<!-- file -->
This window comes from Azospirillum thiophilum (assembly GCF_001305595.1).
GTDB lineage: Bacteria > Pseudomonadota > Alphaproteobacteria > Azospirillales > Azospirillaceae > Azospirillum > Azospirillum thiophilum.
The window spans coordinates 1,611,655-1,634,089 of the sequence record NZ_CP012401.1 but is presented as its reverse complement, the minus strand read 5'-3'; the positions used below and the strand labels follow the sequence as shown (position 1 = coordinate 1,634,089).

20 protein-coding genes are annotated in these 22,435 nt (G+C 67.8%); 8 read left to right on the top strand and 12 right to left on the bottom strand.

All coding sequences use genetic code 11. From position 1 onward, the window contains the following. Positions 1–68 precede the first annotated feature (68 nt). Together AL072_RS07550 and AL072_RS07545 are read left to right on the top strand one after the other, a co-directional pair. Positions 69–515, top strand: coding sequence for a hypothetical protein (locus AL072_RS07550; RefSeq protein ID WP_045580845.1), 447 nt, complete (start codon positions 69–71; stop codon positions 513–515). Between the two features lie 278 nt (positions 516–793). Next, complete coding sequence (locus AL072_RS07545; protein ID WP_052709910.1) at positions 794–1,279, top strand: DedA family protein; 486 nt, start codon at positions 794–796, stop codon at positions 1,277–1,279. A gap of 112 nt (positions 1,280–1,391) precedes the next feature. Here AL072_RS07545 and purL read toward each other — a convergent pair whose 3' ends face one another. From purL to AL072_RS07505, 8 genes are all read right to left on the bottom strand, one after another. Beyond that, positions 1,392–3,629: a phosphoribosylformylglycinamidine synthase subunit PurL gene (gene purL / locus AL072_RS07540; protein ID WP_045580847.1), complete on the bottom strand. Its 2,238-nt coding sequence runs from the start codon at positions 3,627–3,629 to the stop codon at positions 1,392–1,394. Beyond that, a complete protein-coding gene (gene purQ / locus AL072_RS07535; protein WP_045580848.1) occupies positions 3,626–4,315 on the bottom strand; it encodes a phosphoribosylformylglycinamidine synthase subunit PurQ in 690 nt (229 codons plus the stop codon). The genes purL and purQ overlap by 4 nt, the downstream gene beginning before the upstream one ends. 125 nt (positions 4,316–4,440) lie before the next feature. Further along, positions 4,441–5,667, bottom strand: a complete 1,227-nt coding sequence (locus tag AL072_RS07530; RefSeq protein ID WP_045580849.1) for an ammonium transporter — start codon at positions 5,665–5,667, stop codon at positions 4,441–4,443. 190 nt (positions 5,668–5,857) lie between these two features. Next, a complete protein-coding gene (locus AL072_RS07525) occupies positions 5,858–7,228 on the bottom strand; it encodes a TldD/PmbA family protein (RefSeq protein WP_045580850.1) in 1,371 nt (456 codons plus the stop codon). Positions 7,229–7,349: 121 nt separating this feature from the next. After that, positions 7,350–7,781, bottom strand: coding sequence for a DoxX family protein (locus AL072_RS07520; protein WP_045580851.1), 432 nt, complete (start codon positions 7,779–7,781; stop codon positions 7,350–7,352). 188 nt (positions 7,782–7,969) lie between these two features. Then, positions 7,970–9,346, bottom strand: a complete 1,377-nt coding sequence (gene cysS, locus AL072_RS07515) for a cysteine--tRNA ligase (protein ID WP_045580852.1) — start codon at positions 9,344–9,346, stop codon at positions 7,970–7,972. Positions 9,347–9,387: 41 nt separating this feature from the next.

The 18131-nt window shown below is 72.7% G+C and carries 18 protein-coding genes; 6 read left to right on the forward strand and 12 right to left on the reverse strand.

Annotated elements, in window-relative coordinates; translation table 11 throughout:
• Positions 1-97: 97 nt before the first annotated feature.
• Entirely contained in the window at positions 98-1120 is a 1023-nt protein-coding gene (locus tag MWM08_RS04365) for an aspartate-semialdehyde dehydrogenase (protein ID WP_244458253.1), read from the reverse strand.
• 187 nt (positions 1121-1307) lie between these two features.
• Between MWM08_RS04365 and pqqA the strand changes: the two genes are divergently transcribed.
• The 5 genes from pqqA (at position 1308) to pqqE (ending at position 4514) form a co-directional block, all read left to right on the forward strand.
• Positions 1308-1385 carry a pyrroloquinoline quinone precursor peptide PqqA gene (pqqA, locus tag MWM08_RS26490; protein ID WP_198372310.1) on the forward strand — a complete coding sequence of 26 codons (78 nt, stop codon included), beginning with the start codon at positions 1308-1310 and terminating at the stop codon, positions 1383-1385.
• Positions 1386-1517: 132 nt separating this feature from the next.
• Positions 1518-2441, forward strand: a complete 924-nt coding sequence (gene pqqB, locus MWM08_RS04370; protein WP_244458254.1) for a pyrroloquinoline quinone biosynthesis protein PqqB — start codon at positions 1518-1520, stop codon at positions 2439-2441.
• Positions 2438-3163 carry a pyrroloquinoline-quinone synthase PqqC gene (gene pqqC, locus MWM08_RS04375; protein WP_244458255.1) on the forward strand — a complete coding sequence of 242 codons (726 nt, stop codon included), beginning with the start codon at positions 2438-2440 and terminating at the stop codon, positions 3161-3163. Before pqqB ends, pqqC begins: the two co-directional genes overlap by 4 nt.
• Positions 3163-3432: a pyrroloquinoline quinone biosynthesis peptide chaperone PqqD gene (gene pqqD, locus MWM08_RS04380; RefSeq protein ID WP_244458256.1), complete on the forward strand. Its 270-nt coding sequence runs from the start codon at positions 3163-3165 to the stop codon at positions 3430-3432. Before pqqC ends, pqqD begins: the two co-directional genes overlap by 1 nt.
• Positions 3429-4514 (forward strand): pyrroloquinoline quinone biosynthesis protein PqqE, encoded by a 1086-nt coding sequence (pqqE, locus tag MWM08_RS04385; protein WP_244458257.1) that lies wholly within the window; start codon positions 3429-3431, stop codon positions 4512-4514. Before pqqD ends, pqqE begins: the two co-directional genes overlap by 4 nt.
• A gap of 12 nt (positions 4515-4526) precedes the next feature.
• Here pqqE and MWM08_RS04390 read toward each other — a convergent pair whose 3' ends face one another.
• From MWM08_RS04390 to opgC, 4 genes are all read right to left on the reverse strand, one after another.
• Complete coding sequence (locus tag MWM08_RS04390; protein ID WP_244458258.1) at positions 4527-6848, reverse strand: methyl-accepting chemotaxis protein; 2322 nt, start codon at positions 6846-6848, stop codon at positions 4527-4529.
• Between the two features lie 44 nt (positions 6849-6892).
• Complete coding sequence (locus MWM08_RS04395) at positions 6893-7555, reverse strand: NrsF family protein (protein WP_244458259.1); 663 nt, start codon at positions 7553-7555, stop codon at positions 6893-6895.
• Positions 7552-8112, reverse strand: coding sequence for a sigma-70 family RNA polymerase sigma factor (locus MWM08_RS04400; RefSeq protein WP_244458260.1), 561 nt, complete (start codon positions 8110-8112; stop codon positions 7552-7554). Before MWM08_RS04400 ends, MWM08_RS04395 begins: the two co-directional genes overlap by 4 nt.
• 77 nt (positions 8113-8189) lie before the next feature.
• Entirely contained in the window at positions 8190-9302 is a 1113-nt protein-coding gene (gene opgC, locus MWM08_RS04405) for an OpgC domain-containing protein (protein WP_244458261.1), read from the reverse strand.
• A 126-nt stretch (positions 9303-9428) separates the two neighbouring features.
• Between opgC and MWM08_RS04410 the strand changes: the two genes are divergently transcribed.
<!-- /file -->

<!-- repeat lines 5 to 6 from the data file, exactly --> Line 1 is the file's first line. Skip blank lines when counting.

All coding sequences use genetic code 11. From position 1 onward, the window contains the following. Positions 1–68 precede the first annotated feature (68 nt). Together AL072_RS07550 and AL072_RS07545 are read left to right on the top strand one after the other, a co-directional pair. Positions 69–515, top strand: coding sequence for a hypothetical protein (locus AL072_RS07550; RefSeq protein ID WP_045580845.1), 447 nt, complete (start codon positions 69–71; stop codon positions 513–515). Between the two features lie 278 nt (positions 516–793). Next, complete coding sequence (locus AL072_RS07545; protein ID WP_052709910.1) at positions 794–1,279, top strand: DedA family protein; 486 nt, start codon at positions 794–796, stop codon at positions 1,277–1,279. A gap of 112 nt (positions 1,280–1,391) precedes the next feature. Here AL072_RS07545 and purL read toward each other — a convergent pair whose 3' ends face one another. From purL to AL072_RS07505, 8 genes are all read right to left on the bottom strand, one after another. Beyond that, positions 1,392–3,629: a phosphoribosylformylglycinamidine synthase subunit PurL gene (gene purL / locus AL072_RS07540; protein ID WP_045580847.1), complete on the bottom strand. Its 2,238-nt coding sequence runs from the start codon at positions 3,627–3,629 to the stop codon at positions 1,392–1,394. Beyond that, a complete protein-coding gene (gene purQ / locus AL072_RS07535; protein WP_045580848.1) occupies positions 3,626–4,315 on the bottom strand; it encodes a phosphoribosylformylglycinamidine synthase subunit PurQ in 690 nt (229 codons plus the stop codon). The genes purL and purQ overlap by 4 nt, the downstream gene beginning before the upstream one ends. 125 nt (positions 4,316–4,440) lie before the next feature. Further along, positions 4,441–5,667, bottom strand: a complete 1,227-nt coding sequence (locus tag AL072_RS07530; RefSeq protein ID WP_045580849.1) for an ammonium transporter — start codon at positions 5,665–5,667, stop codon at positions 4,441–4,443. 190 nt (positions 5,668–5,857) lie between these two features. Next, a complete protein-coding gene (locus AL072_RS07525) occupies positions 5,858–7,228 on the bottom strand; it encodes a TldD/PmbA family protein (RefSeq protein WP_045580850.1) in 1,371 nt (456 codons plus the stop codon). Positions 7,229–7,349: 121 nt separating this feature from the next. After that, positions 7,350–7,781, bottom strand: coding sequence for a DoxX family protein (locus AL072_RS07520; protein WP_045580851.1), 432 nt, complete (start codon positions 7,779–7,781; stop codon positions 7,350–7,352). 188 nt (positions 7,782–7,969) lie between these two features. Then, positions 7,970–9,346, bottom strand: a complete 1,377-nt coding sequence (gene cysS, locus AL072_RS07515) for a cysteine--tRNA ligase (protein ID WP_045580852.1) — start codon at positions 9,344–9,346, stop codon at positions 7,970–7,972. Positions 9,347–9,387: 41 nt separating this feature from the next.

The 18131-nt window shown below is 72.7% G+C and carries 18 protein-coding genes; 6 read left to right on the forward strand and 12 right to left on the reverse strand.